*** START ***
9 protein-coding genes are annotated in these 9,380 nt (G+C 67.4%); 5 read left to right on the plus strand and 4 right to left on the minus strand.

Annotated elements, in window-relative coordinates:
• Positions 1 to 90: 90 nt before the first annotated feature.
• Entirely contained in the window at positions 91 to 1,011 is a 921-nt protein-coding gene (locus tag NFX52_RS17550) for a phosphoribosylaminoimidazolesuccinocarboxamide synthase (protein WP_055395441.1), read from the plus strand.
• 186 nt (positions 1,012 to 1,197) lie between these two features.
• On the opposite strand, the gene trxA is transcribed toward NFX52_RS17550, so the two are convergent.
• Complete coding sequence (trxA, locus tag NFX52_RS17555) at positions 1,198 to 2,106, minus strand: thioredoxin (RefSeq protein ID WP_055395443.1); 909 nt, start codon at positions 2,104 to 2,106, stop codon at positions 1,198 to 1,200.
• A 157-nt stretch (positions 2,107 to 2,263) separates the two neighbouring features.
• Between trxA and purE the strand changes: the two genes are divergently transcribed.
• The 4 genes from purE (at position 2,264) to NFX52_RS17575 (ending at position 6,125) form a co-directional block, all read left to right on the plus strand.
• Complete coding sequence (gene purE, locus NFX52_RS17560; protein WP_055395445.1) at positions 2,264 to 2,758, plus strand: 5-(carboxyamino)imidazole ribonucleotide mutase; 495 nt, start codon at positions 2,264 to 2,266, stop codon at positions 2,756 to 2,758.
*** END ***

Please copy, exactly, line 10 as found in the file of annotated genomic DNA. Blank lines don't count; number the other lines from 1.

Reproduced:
• The 4 genes from purE (at position 2,264) to NFX52_RS17575 (ending at position 6,125) form a co-directional block, all read left to right on the plus strand.